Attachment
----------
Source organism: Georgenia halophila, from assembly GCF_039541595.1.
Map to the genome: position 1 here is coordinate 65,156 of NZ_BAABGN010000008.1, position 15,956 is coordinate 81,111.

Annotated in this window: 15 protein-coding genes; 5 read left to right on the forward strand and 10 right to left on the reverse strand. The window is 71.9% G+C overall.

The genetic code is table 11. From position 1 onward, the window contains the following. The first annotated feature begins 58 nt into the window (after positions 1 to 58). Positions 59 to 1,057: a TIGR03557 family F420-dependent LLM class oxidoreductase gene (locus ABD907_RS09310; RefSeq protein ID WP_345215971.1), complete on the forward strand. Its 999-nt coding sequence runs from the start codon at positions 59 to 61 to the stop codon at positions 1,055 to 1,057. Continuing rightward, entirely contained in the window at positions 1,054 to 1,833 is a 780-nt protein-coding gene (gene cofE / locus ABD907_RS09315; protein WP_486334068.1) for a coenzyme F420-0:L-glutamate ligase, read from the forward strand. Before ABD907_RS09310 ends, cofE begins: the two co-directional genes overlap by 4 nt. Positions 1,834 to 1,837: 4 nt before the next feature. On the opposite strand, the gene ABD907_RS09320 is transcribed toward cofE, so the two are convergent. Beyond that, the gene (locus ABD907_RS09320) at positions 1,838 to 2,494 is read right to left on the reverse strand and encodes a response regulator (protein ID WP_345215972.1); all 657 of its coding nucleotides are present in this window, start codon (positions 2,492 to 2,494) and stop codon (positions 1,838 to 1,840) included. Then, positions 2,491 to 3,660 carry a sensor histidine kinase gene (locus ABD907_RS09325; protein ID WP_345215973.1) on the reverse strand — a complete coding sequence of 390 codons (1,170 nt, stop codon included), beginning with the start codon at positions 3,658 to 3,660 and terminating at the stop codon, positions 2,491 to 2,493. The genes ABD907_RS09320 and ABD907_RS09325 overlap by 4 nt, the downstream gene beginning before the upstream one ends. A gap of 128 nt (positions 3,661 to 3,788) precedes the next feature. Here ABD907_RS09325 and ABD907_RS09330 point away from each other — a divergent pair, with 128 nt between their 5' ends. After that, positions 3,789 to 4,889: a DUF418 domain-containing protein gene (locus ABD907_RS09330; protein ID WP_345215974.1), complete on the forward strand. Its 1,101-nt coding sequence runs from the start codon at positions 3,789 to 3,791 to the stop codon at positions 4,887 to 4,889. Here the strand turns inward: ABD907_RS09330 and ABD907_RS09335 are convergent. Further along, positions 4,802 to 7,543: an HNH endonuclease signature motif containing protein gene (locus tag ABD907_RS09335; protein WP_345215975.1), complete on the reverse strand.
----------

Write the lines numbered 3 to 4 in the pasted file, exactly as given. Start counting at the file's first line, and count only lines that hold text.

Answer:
Annotated in this window: 15 protein-coding genes; 5 read left to right on the forward strand and 10 right to left on the reverse strand. The window is 71.9% G+C overall.

The genetic code is table 11. From position 1 onward, the window contains the following. The first annotated feature begins 58 nt into the window (after positions 1 to 58). Positions 59 to 1,057: a TIGR03557 family F420-dependent LLM class oxidoreductase gene (locus ABD907_RS09310; RefSeq protein ID WP_345215971.1), complete on the forward strand. Its 999-nt coding sequence runs from the start codon at positions 59 to 61 to the stop codon at positions 1,055 to 1,057. Continuing rightward, entirely contained in the window at positions 1,054 to 1,833 is a 780-nt protein-coding gene (gene cofE / locus ABD907_RS09315; protein WP_486334068.1) for a coenzyme F420-0:L-glutamate ligase, read from the forward strand. Before ABD907_RS09310 ends, cofE begins: the two co-directional genes overlap by 4 nt. Positions 1,834 to 1,837: 4 nt before the next feature. On the opposite strand, the gene ABD907_RS09320 is transcribed toward cofE, so the two are convergent. Beyond that, the gene (locus ABD907_RS09320) at positions 1,838 to 2,494 is read right to left on the reverse strand and encodes a response regulator (protein ID WP_345215972.1); all 657 of its coding nucleotides are present in this window, start codon (positions 2,492 to 2,494) and stop codon (positions 1,838 to 1,840) included. Then, positions 2,491 to 3,660 carry a sensor histidine kinase gene (locus ABD907_RS09325; protein ID WP_345215973.1) on the reverse strand — a complete coding sequence of 390 codons (1,170 nt, stop codon included), beginning with the start codon at positions 3,658 to 3,660 and terminating at the stop codon, positions 2,491 to 2,493. The genes ABD907_RS09320 and ABD907_RS09325 overlap by 4 nt, the downstream gene beginning before the upstream one ends. A gap of 128 nt (positions 3,661 to 3,788) precedes the next feature. Here ABD907_RS09325 and ABD907_RS09330 point away from each other — a divergent pair, with 128 nt between their 5' ends. After that, positions 3,789 to 4,889: a DUF418 domain-containing protein gene (locus ABD907_RS09330; protein ID WP_345215974.1), complete on the forward strand. Its 1,101-nt coding sequence runs from the start codon at positions 3,789 to 3,791 to the stop codon at positions 4,887 to 4,889. Here the strand turns inward: ABD907_RS09330 and ABD907_RS09335 are convergent. Further along, positions 4,802 to 7,543: an HNH endonuclease signature motif containing protein gene (locus tag ABD907_RS09335; protein WP_345215975.1), complete on the reverse strand.